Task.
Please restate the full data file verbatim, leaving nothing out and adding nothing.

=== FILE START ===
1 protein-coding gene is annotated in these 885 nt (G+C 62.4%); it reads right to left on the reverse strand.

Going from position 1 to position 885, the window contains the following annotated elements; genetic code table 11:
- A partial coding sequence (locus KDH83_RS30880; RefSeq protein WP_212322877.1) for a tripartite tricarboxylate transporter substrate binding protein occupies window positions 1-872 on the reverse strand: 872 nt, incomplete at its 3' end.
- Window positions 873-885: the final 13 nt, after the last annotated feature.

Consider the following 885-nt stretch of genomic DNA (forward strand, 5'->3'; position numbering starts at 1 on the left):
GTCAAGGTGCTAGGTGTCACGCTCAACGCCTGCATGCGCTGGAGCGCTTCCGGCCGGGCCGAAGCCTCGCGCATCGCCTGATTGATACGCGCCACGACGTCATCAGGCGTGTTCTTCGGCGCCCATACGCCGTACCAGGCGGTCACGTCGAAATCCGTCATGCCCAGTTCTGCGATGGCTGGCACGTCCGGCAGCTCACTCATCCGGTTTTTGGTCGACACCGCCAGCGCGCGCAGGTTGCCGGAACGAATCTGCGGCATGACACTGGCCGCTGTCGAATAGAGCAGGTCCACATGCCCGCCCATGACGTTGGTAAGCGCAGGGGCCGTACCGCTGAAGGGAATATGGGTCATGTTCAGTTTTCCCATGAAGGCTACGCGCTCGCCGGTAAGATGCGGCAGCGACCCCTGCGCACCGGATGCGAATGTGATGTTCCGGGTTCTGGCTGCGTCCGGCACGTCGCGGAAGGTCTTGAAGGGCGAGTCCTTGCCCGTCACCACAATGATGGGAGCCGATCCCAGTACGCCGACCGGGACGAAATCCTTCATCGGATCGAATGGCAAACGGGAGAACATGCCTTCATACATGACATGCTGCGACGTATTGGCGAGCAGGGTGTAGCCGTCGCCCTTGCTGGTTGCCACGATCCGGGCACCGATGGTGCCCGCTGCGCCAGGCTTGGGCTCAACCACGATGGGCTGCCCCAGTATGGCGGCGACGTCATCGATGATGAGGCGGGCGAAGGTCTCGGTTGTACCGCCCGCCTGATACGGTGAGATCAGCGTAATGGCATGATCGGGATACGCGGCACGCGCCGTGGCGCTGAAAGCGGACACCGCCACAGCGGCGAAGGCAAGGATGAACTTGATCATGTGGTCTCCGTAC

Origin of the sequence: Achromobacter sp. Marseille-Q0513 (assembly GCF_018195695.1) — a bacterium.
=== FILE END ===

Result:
1 protein-coding gene is annotated in these 885 nt (G+C 62.4%); it reads right to left on the reverse strand.

Going from position 1 to position 885, the window contains the following annotated elements; genetic code table 11:
- A partial coding sequence (locus KDH83_RS30880; RefSeq protein WP_212322877.1) for a tripartite tricarboxylate transporter substrate binding protein occupies window positions 1-872 on the reverse strand: 872 nt, incomplete at its 3' end.
- Window positions 873-885: the final 13 nt, after the last annotated feature.

Consider the following 885-nt stretch of genomic DNA (forward strand, 5'->3'; position numbering starts at 1 on the left):
GTCAAGGTGCTAGGTGTCACGCTCAACGCCTGCATGCGCTGGAGCGCTTCCGGCCGGGCCGAAGCCTCGCGCATCGCCTGATTGATACGCGCCACGACGTCATCAGGCGTGTTCTTCGGCGCCCATACGCCGTACCAGGCGGTCACGTCGAAATCCGTCATGCCCAGTTCTGCGATGGCTGGCACGTCCGGCAGCTCACTCATCCGGTTTTTGGTCGACACCGCCAGCGCGCGCAGGTTGCCGGAACGAATCTGCGGCATGACACTGGCCGCTGTCGAATAGAGCAGGTCCACATGCCCGCCCATGACGTTGGTAAGCGCAGGGGCCGTACCGCTGAAGGGAATATGGGTCATGTTCAGTTTTCCCATGAAGGCTACGCGCTCGCCGGTAAGATGCGGCAGCGACCCCTGCGCACCGGATGCGAATGTGATGTTCCGGGTTCTGGCTGCGTCCGGCACGTCGCGGAAGGTCTTGAAGGGCGAGTCCTTGCCCGTCACCACAATGATGGGAGCCGATCCCAGTACGCCGACCGGGACGAAATCCTTCATCGGATCGAATGGCAAACGGGAGAACATGCCTTCATACATGACATGCTGCGACGTATTGGCGAGCAGGGTGTAGCCGTCGCCCTTGCTGGTTGCCACGATCCGGGCACCGATGGTGCCCGCTGCGCCAGGCTTGGGCTCAACCACGATGGGCTGCCCCAGTATGGCGGCGACGTCATCGATGATGAGGCGGGCGAAGGTCTCGGTTGTACCGCCCGCCTGATACGGTGAGATCAGCGTAATGGCATGATCGGGATACGCGGCACGCGCCGTGGCGCTGAAAGCGGACACCGCCACAGCGGCGAAGGCAAGGATGAACTTGATCATGTGGTCTCCGTAC

Origin of the sequence: Achromobacter sp. Marseille-Q0513 (assembly GCF_018195695.1) — a bacterium.